The Rings of Power isn’t just caught between Jackson’s film adaptation and the Tolkien estate. There is also the simple reality that those films came out 20 years ago. They were game changers. They were the rare cinematic fantasy epic to truly break out into popular culture, and so they codified the visual language of the genre in film and television. However, they are also the objects that film and television fantasy has spent two decades reacting against.
The Rings of Power premieres just weeks after the record-breaking launch of House of the Dragon on HBO, a prequel series to the show that was often described as “the anti-Lord of the Rings.” It has often been argued that Game of Thrones was among the last vestiges of the monoculture, something that The Rings of Power needs to desperately restore if it is to be the hit that Amazon needs it to be. So The Rings of Power finds itself in conversation with its own deconstruction.
The biggest question hanging over The Rings of Power is whether audiences who have since embraced shows like Game of Thrones and House of the Dragon will embrace a fantasy epic that feels curiously old-fashioned. It is one of the challenges facing retro pulp adaptations. The source material for science fiction throwbacks like John Carter and Flash Gordon might have inspired Star Wars, but neither began zeitgeist-defining smashes in a post-Star Wars world.
The shadow of Game of Thrones looms large over The Rings of Power. The show seems to stem from Jeff Bezos’ mandate to Prime Video: “Bring me Game of Thrones.” The first post-exposition set piece recalls the opening moments of Game of Thrones, as an expedition through a frozen wasteland discovers something monstrous (and long-thought vanquished) lurking in the ice and snow. By the second part of the premiere, the fractured geographical narrative recalls the structure of Game of Thrones. The map transition effects even vaguely recall the opening credits of Game of Thrones.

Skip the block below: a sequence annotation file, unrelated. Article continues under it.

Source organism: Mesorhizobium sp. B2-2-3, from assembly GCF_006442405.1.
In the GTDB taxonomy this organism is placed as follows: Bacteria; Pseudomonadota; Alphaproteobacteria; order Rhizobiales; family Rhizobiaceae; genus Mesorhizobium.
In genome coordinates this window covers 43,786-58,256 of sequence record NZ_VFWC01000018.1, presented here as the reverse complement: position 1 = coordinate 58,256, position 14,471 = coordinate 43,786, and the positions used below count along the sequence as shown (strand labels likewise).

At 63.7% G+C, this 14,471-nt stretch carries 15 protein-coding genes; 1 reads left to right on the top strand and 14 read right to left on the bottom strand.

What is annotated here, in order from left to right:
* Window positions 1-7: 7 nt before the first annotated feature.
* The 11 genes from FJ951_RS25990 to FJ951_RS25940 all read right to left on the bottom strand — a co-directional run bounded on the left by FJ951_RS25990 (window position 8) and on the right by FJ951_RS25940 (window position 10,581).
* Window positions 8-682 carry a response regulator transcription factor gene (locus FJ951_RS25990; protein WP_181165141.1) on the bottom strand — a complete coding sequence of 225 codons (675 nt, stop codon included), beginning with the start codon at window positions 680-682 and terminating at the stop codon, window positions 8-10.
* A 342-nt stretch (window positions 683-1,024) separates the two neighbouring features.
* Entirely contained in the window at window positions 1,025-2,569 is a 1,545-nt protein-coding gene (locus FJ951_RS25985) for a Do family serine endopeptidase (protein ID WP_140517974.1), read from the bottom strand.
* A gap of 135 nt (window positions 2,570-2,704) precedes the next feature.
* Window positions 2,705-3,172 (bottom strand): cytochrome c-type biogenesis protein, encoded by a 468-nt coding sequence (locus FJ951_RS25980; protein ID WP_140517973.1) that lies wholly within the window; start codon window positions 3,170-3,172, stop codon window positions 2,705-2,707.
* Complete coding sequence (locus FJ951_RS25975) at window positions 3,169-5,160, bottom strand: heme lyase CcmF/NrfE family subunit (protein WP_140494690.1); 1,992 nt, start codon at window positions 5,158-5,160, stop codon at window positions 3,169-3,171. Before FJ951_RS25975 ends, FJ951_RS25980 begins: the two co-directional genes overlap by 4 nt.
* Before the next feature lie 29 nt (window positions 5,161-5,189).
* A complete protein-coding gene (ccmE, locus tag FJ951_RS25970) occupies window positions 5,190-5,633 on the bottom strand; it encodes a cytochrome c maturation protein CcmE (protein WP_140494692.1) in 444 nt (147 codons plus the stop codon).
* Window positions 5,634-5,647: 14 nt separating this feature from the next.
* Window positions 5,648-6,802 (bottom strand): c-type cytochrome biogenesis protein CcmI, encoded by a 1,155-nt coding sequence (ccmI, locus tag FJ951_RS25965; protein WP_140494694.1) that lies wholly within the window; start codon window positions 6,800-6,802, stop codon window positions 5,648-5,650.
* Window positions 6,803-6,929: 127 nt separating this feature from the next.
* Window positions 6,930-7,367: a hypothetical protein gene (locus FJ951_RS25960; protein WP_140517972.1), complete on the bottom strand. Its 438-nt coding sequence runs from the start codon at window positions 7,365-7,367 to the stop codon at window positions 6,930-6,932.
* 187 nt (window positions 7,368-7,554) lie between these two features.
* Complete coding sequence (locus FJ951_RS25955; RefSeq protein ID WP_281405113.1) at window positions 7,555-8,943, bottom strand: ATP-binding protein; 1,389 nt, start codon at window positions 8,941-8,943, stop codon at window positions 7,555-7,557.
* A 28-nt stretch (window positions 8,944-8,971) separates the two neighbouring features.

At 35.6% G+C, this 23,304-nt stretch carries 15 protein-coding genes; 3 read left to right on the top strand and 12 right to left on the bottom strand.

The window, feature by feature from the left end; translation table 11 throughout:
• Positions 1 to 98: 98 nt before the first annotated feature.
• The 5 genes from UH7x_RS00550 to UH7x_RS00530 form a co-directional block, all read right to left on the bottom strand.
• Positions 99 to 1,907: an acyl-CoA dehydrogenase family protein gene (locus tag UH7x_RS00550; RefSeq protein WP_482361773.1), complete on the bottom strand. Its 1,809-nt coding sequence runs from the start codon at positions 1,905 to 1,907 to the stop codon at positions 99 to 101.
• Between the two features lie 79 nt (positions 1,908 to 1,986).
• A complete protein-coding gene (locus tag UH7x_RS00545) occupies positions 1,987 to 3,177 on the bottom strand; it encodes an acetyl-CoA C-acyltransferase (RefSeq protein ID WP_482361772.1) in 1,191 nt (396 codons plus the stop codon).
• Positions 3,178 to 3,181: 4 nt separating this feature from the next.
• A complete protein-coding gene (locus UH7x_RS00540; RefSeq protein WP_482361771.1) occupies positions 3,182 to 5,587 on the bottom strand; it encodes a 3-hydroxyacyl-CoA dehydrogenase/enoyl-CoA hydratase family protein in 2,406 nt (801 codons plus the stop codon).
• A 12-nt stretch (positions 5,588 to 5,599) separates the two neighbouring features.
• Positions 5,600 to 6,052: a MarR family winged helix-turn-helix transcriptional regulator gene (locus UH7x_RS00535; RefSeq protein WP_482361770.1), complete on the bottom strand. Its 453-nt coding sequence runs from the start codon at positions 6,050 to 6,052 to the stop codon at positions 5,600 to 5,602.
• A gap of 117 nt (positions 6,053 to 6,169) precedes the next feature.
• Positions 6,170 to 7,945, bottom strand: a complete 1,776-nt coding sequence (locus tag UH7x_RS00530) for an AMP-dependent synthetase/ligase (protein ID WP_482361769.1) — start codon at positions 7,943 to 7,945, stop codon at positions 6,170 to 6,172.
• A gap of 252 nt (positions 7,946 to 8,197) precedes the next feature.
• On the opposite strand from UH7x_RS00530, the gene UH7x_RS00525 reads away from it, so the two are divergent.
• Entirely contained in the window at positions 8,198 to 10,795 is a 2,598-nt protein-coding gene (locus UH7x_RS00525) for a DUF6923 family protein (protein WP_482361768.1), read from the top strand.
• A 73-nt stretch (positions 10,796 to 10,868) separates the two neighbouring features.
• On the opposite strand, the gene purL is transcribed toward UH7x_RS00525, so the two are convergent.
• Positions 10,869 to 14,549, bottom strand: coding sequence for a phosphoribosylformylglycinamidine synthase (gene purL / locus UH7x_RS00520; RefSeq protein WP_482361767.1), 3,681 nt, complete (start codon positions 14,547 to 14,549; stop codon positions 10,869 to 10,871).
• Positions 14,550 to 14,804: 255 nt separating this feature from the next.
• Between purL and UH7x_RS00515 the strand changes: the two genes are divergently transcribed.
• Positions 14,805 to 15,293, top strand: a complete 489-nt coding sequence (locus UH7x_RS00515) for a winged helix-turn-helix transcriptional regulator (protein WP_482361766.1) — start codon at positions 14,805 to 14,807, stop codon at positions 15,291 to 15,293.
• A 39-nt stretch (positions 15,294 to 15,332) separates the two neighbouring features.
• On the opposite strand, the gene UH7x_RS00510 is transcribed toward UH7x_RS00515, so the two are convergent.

That said, The Rings of Power appears — at least initially — to define itself in thematic opposition to Game of Thrones, adhering to J.R.R. Tolkien’s clearly defined moral worldview instead of the more ambiguous and relativist perspective of Game of Thrones. From its opening moments, focusing on a young Galadriel (Amelie Child Villiers) and her older brother Finrod (Will Fletcher), The Rings of Power positions itself as an epic narrative about good and evil, light and darkness.
“Do you know a ship floats when a stone cannot?” Finrod asks. “Because the stone sees only downwards. The darkness of the water is vast and irresistible.” Galadriel responds, “But sometimes the lights shine just as brightly reflected in the water as they do in the sky. It’s hard to say which way is up and which is down. How am I to know which lights to follow?” When Finrod responds, Galadriel protests, “But that seems so simple.” Finrod replies, “The most important truths often are.”
This is a simple dichotomy. In the world of The Rings of Power, good is simple and evil is senseless. Galadriel struggles to make sense of the brand that Sauron left on Finrod, to decode meaning from it. However, even the wisest elves cannot identify or parse Sauron’s brand, a symbol that haunts Galadriel and drives her fanatical pursuit of “the Enemy.” It’s a very straightforward premise, with clearly drawn lines between good and evil.
To be fair, the rest of the premiere does add some shading and ambiguity to this idea, most interestingly as it relates to Galadriel herself. The Rings of Power suggests that there’s an irony in Galadriel’s zealous pursuit of Sauron. “It is over,” Elrond assures Galadriel. “The evil is gone.” She points to her heart, demanding, “Then why is it not gone from in here?” This is an interesting and nuanced idea, if a little overly Nietzschean.
Explaining his refusal to let Galadriel continue her adventure, King Gil-galad (Benjamin Walker) warns Elrond, “We foresaw that if it had, she might have inadvertently kept alive the very evil she sought to defeat. For the same wind that seeks to blow out a fire might also cause its spread.” Indeed, Galadriel is the most compelling part of the two-episode premiere, and the second half loses focus as it drifts away from her to focus on less compelling characters.
“The past is with us all, whether we like it or not,” the elven hunter Arondir (Ismael Cruz Córdova) remarks in the first episode. That is certainly true of The Rings of Power, which feels both drawn to and trapped by its source material, as well as unsure how to navigate the two decades between the last major adaptation of these works. The real question is whether The Rings of Power can forge its own future.